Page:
My father, Dr. R. D. Leonard, snapped this transparency of The Limited departing Bloomington for Springfield and St. Louis in July 1962. EMD F3A unit 103-A leads a "B" and another "A" unit. According to the late William K. Dunbar, the signal in the background was a "repeater signal" to provide a block indication for the southbound crew. All trains had to stop at "BN Target," which protected the crossing at the depot with the Nickel Plate and the Peoria & Eastern, and crews were changed at Bloomington. Since the train had stopped within the block, the new crew needed a block indication upon departing; they were not to rely on verbal information from a crew arriving from the south, because conditions in the block could change in the interim.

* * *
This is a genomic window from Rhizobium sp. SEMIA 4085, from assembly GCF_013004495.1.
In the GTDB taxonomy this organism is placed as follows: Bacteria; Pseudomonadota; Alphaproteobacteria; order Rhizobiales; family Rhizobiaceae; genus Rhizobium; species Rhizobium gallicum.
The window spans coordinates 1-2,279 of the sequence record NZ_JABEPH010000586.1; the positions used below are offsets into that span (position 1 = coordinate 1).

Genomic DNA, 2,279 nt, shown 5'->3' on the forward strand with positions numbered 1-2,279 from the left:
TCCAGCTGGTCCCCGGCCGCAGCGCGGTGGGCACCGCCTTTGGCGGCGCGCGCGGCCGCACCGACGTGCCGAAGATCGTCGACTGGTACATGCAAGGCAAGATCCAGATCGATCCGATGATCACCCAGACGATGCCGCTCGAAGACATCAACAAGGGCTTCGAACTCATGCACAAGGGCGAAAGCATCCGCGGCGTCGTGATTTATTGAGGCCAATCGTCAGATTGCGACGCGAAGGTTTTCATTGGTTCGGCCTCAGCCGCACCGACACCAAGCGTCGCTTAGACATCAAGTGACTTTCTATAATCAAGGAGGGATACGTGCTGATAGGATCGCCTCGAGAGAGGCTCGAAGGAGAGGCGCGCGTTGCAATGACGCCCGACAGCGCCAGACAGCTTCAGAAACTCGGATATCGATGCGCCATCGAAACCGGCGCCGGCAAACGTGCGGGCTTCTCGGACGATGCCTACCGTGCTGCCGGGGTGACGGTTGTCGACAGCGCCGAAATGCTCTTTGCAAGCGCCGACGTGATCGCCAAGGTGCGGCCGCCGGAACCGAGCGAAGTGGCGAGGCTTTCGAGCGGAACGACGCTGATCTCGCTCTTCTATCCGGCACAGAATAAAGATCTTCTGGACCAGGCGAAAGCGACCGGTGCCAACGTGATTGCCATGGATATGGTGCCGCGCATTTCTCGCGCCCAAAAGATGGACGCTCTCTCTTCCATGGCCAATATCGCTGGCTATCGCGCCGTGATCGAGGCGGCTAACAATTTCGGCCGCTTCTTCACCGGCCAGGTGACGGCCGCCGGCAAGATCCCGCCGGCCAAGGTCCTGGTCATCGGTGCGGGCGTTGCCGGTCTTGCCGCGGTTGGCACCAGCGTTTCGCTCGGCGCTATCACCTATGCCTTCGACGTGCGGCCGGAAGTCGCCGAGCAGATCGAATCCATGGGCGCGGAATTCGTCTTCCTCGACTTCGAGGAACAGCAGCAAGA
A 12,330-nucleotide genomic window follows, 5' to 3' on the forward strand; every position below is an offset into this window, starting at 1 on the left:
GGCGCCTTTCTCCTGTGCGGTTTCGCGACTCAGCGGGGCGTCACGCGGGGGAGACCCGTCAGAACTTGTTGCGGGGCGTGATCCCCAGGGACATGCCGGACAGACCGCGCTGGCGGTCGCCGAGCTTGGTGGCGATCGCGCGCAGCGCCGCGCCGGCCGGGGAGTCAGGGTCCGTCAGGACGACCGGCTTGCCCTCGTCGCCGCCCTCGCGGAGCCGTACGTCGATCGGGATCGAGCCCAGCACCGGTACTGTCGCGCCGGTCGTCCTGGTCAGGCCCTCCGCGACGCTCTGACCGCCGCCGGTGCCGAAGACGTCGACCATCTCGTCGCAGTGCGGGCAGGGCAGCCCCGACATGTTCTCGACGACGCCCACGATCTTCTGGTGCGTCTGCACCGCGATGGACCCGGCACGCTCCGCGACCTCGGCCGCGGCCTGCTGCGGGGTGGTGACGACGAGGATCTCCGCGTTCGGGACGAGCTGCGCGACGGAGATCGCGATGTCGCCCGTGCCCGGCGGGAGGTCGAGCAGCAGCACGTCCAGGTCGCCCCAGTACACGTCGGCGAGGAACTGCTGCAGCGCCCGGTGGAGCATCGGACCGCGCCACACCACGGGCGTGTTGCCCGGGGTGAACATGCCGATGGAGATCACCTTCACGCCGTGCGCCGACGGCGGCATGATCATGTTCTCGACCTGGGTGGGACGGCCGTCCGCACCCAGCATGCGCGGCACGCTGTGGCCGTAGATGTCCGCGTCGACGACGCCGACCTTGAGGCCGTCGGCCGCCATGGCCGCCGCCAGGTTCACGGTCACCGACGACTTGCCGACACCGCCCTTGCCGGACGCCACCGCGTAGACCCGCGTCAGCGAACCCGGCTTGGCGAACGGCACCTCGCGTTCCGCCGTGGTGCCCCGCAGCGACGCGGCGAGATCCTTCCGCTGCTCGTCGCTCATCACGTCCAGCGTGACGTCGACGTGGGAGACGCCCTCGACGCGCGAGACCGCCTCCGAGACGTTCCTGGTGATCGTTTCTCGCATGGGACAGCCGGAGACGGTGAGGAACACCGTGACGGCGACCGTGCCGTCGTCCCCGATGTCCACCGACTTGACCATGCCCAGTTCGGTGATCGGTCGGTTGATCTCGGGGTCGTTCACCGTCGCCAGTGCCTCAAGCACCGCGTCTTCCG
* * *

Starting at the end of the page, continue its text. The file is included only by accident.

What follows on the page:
Mr. Dunbar further noted that the weedgrown siding in the foreground was a holdover from the days when steam locomotives were changed at Bloomington. The new engine waited there until the arriving southbound train's engine uncoupled and pulled past the switch. It then backed toward the depot to couple to the train, while the arriving locomotive backed through a crossover (note the switch stand ahead of the locomotive pilot) and proceeded to the roundhouse via the northbound track.